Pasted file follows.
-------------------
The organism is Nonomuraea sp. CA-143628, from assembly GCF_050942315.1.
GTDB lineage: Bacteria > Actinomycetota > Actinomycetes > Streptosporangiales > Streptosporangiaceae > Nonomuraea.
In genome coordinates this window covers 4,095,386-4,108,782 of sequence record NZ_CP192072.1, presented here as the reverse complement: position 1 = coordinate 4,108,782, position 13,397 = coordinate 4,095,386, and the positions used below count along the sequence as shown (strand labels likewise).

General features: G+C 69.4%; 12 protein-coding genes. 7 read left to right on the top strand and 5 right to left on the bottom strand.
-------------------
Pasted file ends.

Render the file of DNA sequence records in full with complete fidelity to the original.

The organism is Nonomuraea sp. CA-143628, from assembly GCF_050942315.1.
GTDB lineage: Bacteria > Actinomycetota > Actinomycetes > Streptosporangiales > Streptosporangiaceae > Nonomuraea.
In genome coordinates this window covers 4,095,386-4,108,782 of sequence record NZ_CP192072.1, presented here as the reverse complement: position 1 = coordinate 4,108,782, position 13,397 = coordinate 4,095,386, and the positions used below count along the sequence as shown (strand labels likewise).

General features: G+C 69.4%; 12 protein-coding genes. 7 read left to right on the top strand and 5 right to left on the bottom strand.